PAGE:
Germany to restrict Facebook's data gathering activities

  • Germany to restrict Facebook's data gathering activities

Germany to restrict Facebook's data gathering activities

Germany's competition regulator has told Facebook to substantially restrict how it collects and combines data about its users unless they give it explicit consent. Mundt announced the anti-trust watchdog's findings in Bonn, Germany, Thursday.

The company now collects data on users' activities on Facebook and the other apps it owns, along with third-party websites.

While Facebook is less widely used in Germany than in some other western countries, it has 32 million monthly active users in a population of 83 million and controls more than 95 per cent of the country's social media. In...

"In the authority's assessment, Facebook's conduct represents above all a so-called exploitative abuse", said the Bundeskartellamt, or Federal Cartel Office.

In its order, the Cartel Office said it would only be possible to assign data from WhatsApp or Instagram to Facebook subject to the voluntary consent of users. Users are more likely to stay within Facebook's properties if they can easily message their friends across different services, rather than having to switch between Messenger, WhatsApp and Instagram. It adds that the integration of Facebook interfaces also allows the company to track people's online behavior, "even if they are not logged into or registered with Facebook". Many users hailed the decision as the first step to reining in the social network's excesses.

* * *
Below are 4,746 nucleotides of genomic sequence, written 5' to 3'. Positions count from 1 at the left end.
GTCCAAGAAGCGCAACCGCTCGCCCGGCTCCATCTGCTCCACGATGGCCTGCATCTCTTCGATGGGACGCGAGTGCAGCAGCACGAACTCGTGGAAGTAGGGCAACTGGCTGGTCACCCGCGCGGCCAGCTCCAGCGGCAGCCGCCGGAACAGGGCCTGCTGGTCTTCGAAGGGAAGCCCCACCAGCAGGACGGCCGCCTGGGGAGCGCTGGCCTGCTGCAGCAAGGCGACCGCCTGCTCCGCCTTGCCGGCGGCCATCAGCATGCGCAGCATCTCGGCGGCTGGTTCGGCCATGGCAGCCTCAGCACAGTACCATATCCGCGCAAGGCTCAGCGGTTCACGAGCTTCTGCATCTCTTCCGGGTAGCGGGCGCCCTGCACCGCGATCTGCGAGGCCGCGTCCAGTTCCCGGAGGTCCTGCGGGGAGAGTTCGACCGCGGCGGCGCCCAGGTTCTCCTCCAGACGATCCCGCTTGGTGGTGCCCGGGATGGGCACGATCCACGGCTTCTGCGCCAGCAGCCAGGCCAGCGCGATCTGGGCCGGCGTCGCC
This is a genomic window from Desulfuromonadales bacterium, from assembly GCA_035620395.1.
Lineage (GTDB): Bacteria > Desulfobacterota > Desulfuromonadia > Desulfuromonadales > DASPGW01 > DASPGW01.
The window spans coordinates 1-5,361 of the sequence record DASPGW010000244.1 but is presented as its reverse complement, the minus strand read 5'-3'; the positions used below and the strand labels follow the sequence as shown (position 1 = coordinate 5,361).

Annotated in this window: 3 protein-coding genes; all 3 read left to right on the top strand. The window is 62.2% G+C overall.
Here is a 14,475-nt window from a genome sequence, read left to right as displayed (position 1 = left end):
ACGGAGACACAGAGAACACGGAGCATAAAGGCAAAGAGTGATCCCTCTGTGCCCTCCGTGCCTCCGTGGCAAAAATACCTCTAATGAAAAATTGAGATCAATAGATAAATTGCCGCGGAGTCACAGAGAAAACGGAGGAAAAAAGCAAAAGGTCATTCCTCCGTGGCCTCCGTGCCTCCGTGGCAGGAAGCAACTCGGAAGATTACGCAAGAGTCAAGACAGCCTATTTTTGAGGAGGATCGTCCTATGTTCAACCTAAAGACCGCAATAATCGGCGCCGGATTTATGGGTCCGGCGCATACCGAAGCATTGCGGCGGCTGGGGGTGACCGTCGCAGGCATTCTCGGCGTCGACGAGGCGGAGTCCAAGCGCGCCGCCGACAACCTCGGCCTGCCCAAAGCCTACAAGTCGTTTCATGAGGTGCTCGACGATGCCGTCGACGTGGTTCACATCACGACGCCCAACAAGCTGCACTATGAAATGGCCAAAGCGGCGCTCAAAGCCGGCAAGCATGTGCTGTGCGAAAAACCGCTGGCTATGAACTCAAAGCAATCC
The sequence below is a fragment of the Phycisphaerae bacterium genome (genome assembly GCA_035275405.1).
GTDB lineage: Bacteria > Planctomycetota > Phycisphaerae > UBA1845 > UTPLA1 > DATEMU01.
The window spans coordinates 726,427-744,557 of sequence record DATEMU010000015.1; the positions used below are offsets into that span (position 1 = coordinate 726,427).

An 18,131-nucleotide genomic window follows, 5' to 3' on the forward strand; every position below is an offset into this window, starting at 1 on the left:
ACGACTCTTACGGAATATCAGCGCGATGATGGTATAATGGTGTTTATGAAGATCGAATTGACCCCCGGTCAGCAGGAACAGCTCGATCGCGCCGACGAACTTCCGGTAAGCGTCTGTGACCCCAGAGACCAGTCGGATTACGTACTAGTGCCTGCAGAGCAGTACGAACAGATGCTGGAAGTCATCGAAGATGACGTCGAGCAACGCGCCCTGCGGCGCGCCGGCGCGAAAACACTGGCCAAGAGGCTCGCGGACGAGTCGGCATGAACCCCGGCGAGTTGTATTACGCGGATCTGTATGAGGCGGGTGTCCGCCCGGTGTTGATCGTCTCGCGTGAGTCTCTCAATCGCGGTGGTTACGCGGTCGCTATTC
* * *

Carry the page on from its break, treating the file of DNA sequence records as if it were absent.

"If I understand things correctly, this move would intensify the pooling of data", said Mundt.

In January, Facebook founder Mark Zuckerberg defended his company in the worldwide media, saying its advertising-based business model required collecting personal data.

Facebook, however, says this is not the case.

"The GDPR specifically empowers data protection regulators - not competition authorities - to determine whether companies have lived up to their responsibilities", it said.

Officials have been looking into Facebook since mid-2016, charging that the Silicon Valley giant uses other networks - like subsidiaries Instagram and Whatsapp, as well as Twitter and other websites - to collect masses of information about users without their knowledge. Essentially, if Facebook combines its messaging services so that they are different in name and design only, it will be much more hard, if not impossible, to then separate out and spin off Instagram and WhatsApp as separate companies.

It is not enough, Mundt said, for Facebook to require that consent as part of its terms of service.

The findings follow fierce scrutiny of Facebook over a series of privacy lapses, including the leak of data on tens of millions of Facebook users, as well as the extensive use of targeted ads by foreign powers seeking to influence elections in the United States.

In its response, Facebook said that its practice of merging its users' information across platforms and sites allows it both to improve its service and to "protect people's safety".

Facebook on Thursday announced that businesses and organizations using Facebook Pages will be able to respond to Instagram Direct Messages from their Facebook Page inbox. It should develop proposals to do this within 12 months, subject to the outcome of appeal proceedings at the Duesseldorf Higher Regional Court that should be filed within a month.